Ransomware is one of the fastest growing cyber-crimes in the world. Last year, a shocking 37% of businesses were victim to an attack.
In case you didn’t know, a ransomware attack is where cyber criminals infiltrate your network (or device) and steal your data by encrypting it. The data is still there, but you can’t access it.
Then they demand you pay a large ransom fee for the encryption key.
If you don’t pay the demand (which can potentially hundreds of thousands of dollars), they delete your data.
But it’s not just the cost of the large ransom fee that everyone worries about.
There’s the stress, reputational damage and downtime that goes with it. In 2021, the average downtime suffered after a ransomware attack was 22 days. Imagine not getting any progress in your business for over three weeks; that’s just what most businesses have to deal with when being targeted from a ransomware attack.
Our official advice to never pay for any ransomware demands.
However, a new survey has shown that a massive 97% of business leaders who’ve experienced a ransomware attack in the past would pay up quickly if they were attacked again.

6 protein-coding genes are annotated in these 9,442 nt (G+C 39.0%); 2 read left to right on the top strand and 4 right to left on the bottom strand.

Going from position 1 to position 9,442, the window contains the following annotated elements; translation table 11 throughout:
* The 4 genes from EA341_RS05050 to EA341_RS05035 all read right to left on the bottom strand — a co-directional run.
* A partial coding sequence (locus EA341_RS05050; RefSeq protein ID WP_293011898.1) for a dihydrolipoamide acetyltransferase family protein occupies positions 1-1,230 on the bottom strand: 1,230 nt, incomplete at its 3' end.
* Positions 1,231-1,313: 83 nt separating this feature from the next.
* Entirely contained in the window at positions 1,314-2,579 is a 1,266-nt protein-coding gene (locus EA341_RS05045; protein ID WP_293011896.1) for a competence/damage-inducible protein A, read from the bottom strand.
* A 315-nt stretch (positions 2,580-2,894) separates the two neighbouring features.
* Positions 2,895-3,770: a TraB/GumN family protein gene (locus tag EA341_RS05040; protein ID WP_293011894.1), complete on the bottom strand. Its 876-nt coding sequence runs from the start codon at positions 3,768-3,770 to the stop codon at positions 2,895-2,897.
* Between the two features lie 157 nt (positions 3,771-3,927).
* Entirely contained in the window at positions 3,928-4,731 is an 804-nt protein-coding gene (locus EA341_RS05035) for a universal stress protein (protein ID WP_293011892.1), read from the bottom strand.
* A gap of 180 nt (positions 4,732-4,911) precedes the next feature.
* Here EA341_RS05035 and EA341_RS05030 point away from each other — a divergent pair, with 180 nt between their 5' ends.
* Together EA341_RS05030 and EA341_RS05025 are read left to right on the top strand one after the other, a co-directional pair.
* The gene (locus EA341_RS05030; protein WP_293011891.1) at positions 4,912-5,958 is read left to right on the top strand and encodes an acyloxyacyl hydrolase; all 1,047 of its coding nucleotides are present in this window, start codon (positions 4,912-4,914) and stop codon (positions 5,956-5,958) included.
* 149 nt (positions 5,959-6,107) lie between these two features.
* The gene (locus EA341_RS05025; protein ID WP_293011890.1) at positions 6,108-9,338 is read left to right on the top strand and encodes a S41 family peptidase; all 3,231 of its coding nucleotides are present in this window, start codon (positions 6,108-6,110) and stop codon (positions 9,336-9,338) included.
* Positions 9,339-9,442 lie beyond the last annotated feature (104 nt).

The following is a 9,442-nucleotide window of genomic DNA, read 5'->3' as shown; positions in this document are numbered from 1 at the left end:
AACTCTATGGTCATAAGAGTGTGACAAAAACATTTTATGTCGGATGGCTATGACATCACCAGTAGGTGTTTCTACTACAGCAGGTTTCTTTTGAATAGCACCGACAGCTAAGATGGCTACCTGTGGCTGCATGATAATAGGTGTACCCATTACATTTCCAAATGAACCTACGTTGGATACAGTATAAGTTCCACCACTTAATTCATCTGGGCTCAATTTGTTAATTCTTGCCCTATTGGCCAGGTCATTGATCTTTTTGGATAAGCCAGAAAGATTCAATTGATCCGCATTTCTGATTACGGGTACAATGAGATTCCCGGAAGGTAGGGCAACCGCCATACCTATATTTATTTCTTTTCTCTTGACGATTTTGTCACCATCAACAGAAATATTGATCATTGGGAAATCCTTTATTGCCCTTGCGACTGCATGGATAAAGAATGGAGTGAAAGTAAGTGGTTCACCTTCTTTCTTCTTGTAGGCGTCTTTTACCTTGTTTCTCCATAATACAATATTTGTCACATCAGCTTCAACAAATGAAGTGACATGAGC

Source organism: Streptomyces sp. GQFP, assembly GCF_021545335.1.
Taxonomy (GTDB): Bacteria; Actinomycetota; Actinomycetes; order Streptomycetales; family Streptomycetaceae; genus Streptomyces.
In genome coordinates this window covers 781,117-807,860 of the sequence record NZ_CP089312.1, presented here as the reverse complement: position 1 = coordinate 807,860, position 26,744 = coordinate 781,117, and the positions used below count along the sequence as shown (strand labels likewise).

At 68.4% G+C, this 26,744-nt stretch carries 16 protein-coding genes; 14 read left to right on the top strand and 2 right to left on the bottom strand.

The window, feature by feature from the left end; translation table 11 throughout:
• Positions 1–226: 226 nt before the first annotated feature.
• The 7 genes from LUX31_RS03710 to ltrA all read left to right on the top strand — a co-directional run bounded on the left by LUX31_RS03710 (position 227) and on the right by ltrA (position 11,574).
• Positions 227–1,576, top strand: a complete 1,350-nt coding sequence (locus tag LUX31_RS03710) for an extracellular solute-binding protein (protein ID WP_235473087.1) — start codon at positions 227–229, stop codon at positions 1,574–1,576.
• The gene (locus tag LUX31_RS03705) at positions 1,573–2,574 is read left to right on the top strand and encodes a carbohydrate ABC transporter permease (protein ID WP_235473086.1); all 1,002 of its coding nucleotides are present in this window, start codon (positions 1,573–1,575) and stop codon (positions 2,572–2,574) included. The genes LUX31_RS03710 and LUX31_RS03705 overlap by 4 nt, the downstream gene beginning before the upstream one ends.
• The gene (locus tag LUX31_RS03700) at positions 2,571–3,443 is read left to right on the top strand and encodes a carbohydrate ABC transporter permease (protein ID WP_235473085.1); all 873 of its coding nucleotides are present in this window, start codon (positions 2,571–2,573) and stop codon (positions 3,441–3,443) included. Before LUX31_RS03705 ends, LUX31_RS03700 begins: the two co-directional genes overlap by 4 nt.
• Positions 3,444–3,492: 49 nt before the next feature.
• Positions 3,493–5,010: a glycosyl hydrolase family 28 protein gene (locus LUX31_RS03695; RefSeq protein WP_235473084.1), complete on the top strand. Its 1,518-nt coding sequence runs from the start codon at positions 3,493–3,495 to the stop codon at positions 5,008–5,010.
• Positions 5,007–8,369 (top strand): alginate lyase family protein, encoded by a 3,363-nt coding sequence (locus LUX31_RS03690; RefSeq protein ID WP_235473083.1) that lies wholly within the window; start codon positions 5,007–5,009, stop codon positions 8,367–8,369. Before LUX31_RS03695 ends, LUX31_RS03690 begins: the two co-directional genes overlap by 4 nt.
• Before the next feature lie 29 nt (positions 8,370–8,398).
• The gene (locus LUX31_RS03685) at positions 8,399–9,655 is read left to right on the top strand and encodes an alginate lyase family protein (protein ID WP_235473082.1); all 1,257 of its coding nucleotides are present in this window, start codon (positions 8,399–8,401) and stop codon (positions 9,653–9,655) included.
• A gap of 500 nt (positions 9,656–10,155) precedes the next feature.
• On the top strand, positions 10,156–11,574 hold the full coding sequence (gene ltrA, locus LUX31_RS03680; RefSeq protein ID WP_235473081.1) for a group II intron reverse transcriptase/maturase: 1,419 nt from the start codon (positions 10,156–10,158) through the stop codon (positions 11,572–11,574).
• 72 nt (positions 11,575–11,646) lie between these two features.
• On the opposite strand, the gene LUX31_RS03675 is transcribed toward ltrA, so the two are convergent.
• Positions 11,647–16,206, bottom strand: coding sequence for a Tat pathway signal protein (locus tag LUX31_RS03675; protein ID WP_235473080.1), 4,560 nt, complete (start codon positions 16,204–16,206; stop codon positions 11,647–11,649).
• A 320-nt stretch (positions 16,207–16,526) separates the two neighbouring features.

And one third of them would pay it instantly.
What does that tell you about what a nightmare the whole thing is for any business?
The other problem is, when you pay a ransomware demand, it’s not guaranteed that you’ll get your data back.
But on average, only 65% of data is restored once a fee is paid. They will likely only give you back part of your data once you already paid their huge fee.
Another downside to paying ransomware fees is that you will likely face further data threats from hackers.
Why does this happen?
By paying their initial ransomware fee to the cybercriminal, you are letting cyber criminals know that your business pays ransom fees. So, it’s likely that you’ll face subsequent attacks in the future.
So, what’s the best way to deal with ransomware?
First, you should put in place the right security measures to try to prevent an attack:
- Educate your employees on cyber security and best practice
- Implement multi-factor authorization across all your applications
- Use a password manager
- Make sure all updates are installed quickly
- And you should always have a working backup in place – ideally one where older data is retained and cannot be changed
It’s also a great idea to have a response and recovery plan that details what you will do in the event of a ransomware attack.
Not only will it mean your business can respond faster, but it should reduce the amount of downtime suffered as you’ve already considered exactly what needs to happen.
This is what we do. We help businesses increase their cyber security to reduce their chances of being affected. Let’s talk.
Published with permission from Your Tech Updates.